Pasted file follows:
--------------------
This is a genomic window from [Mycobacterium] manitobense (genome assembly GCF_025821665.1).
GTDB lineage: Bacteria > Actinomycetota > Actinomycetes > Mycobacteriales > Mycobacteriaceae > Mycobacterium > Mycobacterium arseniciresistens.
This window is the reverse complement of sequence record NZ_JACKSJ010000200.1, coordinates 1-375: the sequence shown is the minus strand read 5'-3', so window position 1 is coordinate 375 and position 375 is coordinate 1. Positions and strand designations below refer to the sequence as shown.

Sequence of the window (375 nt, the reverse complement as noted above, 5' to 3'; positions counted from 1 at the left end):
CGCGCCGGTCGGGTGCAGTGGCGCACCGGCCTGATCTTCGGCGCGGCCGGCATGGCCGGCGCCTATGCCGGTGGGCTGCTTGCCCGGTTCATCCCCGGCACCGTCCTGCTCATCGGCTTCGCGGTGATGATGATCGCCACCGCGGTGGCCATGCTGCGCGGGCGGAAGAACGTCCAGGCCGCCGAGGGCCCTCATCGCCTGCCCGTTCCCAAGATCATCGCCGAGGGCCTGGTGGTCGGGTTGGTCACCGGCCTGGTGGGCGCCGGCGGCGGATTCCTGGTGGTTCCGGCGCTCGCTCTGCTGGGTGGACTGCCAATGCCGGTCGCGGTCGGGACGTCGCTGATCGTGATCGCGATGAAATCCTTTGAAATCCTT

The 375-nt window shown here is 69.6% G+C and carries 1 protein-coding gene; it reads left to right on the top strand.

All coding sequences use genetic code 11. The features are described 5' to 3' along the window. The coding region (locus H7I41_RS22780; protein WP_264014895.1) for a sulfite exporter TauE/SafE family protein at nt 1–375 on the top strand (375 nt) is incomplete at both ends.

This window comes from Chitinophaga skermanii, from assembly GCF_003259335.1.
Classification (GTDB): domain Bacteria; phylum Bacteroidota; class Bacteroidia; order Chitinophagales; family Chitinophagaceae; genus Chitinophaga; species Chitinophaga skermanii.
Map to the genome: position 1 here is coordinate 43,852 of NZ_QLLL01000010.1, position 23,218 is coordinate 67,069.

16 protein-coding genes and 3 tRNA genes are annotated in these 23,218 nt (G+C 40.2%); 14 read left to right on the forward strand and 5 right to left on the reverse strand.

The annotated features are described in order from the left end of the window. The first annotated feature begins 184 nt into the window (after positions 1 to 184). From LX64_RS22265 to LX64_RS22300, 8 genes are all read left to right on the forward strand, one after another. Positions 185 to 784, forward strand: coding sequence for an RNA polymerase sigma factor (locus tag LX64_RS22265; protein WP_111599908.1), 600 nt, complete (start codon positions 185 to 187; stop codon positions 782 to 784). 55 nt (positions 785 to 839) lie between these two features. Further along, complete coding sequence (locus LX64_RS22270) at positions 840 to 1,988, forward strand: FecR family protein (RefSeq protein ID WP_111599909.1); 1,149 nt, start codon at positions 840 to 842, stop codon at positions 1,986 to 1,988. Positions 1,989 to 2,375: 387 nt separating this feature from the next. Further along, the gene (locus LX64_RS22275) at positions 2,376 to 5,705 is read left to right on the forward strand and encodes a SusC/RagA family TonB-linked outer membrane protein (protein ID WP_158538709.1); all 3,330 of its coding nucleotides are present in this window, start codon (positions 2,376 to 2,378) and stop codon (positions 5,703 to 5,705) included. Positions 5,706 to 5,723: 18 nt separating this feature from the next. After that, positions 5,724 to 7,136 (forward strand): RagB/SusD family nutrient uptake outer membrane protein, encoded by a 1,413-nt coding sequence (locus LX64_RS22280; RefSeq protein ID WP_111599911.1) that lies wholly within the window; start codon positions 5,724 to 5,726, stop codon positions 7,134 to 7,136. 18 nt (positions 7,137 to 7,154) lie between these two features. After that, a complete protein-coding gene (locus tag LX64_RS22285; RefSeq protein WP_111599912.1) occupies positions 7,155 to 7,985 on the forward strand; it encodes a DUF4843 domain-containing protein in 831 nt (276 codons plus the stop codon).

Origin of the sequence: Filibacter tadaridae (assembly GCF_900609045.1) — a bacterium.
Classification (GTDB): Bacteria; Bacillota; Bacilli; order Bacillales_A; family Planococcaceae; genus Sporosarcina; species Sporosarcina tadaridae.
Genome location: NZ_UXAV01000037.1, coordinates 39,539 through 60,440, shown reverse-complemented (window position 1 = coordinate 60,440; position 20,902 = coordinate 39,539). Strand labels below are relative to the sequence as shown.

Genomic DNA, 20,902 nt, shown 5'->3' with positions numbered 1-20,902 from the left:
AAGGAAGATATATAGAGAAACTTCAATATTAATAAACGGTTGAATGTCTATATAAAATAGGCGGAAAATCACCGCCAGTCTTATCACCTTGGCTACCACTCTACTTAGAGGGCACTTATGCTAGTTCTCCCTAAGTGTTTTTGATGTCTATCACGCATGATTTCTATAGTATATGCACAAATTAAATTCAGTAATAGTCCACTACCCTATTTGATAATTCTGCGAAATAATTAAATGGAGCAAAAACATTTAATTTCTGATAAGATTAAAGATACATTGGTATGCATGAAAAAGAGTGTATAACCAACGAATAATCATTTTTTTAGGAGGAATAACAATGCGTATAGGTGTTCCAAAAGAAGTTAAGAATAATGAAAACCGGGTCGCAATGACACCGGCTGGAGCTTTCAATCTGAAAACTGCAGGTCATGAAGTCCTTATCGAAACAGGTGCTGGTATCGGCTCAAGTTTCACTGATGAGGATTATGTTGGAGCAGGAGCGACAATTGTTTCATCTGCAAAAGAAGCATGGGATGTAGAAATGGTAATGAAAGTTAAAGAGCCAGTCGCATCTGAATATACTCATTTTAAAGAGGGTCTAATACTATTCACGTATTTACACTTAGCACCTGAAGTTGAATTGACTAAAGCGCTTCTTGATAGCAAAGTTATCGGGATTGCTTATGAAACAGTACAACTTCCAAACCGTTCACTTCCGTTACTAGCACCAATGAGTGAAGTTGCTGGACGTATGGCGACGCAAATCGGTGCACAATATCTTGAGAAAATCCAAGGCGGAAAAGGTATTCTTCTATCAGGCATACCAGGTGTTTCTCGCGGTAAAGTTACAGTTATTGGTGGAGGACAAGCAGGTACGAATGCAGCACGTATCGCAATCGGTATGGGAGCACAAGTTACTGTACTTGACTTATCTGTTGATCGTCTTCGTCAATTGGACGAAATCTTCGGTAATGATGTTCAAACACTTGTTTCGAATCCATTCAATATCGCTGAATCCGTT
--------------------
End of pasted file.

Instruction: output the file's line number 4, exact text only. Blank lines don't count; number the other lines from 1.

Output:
Sequence of the window (375 nt, the reverse complement as noted above, 5' to 3'; positions counted from 1 at the left end):